When many Americans voice concerns about crime, they probably are thinking about street crime -- muggings, stabbings, thefts, and the like. But another form of crime, which likely flies beneath many radars, has become the "new frontier" of criminal activity, according to a post at DonaldWatkins.com.
A longtime Alabama attorney and businessman, Watkins says publicly traded companies have become a "land of opportunity" for the criminally minded. Under the headline "Ripping Off Public Companies is the Newest Hotbed of Criminal Activity," Watkins writes:
Only after I began researching the decades-long racketeering enterprise and massive $27-billion accounting-fraud scheme at the Atlanta-based Southern Company, in a series of articles published between January 27 and May 23, 2023, did I realize that ripping off publicly traded companies has become the newest hotbed of criminal activity.
Encompass Health’s payments of more than $100 million to the Birmingham, Alabama-based law firm of Bradley Arant Boult Cummings LLP (“Bradley Arant”) to collect $33 million on a $2.9-billion civil-court judgment against former HealthSouth CEO Richard Scrushy solidified my belief in this regard.
The payment of more than $100 million to collect $33 million on a civil debt made me realize that no one is safeguarding the financial interests of shareholders in these publicly traded companies. The executive officers in charge of these public companies can waste, mismanage, pilfer, and/or steal hundreds of billions of dollars in corporate funds each year, with no worries at all.
Publicly traded companies present criminal opportunities on an epic scale, the kind that everyday Americans hardly can imagine. Writes Watkins:
The amount of market value and cash held in publicly traded companies is obscene. What is more, the CEOs of these companies make more than a hundred times what their employees get paid in annual salaries.
In the Southern Company’s case, for example, former CEO Thomas A. Fanning’s total compensation for 2022 was more than 167 times the median annual pay of $143,500 for a Southern Company employee.
The total market capitalization of the U.S. stock market was $40,511,838,800,000 (rounded off to $40.5 trillion), as of December 31, 2022. The market value is the total market cap of all U.S.-based public companies listed in the New York Stock Exchange, NASDAQ stock market, or OTCQX U.S. market.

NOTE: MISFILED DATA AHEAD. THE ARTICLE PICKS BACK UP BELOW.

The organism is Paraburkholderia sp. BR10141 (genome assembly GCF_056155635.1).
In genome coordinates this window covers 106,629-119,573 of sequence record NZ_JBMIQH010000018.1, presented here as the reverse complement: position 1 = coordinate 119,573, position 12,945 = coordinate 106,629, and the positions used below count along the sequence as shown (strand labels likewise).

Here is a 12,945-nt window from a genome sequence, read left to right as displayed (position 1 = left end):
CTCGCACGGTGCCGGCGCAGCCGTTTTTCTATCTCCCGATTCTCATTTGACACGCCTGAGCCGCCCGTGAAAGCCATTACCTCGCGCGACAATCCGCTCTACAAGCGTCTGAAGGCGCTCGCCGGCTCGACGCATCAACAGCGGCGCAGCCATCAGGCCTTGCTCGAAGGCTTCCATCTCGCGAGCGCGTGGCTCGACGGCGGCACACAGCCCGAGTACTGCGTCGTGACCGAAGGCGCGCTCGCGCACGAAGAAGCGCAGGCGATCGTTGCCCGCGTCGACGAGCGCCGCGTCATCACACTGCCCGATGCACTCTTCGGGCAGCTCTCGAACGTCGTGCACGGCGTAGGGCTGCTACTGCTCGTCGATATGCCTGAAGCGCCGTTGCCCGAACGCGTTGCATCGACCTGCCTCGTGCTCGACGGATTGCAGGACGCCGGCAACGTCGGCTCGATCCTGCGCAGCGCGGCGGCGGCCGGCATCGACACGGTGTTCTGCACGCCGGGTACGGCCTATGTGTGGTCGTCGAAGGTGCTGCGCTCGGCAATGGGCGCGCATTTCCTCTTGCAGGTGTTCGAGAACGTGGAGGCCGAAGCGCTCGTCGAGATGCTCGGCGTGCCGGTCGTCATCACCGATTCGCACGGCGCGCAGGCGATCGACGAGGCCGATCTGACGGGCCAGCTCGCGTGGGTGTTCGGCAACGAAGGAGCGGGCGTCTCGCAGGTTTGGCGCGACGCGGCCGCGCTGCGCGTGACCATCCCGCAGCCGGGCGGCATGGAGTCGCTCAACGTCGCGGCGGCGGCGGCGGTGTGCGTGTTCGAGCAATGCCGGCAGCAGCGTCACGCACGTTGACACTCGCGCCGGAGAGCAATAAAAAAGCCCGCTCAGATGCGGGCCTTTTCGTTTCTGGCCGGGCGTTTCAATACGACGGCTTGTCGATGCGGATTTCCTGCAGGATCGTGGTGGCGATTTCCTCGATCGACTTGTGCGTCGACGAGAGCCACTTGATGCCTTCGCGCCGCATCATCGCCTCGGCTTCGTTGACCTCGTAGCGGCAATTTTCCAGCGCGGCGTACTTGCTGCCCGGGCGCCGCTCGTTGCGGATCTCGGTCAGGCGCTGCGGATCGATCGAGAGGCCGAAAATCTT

In 2022, publicly traded companies were sitting on $5.8 trillion in cash, according to Mitchell Petersen, a finance professor at Northwestern's Kellogg School of Management.
In contrast, the U.S. government’s budget for the fiscal year that began on October 1, 2022, and ending on September 30, 2023, is $6.2 trillion. The state of Alabama’s budget for 2022 was $35.5 billion. The city of Birmingham’s budget for the fiscal year that began on July 1, 2022, and ends on June 30, 2023, is $517 million.
On any given day, the aggregate amount of market value. liquid assets, and cash held in these publicly traded companies dwarfs the annual money appropriated to these three government entities.
Yet, nobody is paying attention to how the corporate executives of public companies in America mismanage, pilfer, and/or steal this public money -- not the U.S. Department of Justice, nor the U.S. Securities and Exchange Commission, nor the Federal Trade Commission, nor state attorneys general, nor state securities commissions.
There is no shortage of oversight agencies, but they can't, or won't, take action against the unbridled greed that is present in corporate America, Watkins reports:
Nobody is watching these Wall Street crooks, and they know it. As a result, many of the top executives of these public companies are looting them in displays of unparalleled greed and corruption.
The unreported and undisclosed “insider” deals among the executives and board members of publicly traded companies have mushroomed to epic proportions and are limited ONLY by the imagination of the greedy executives who run these companies.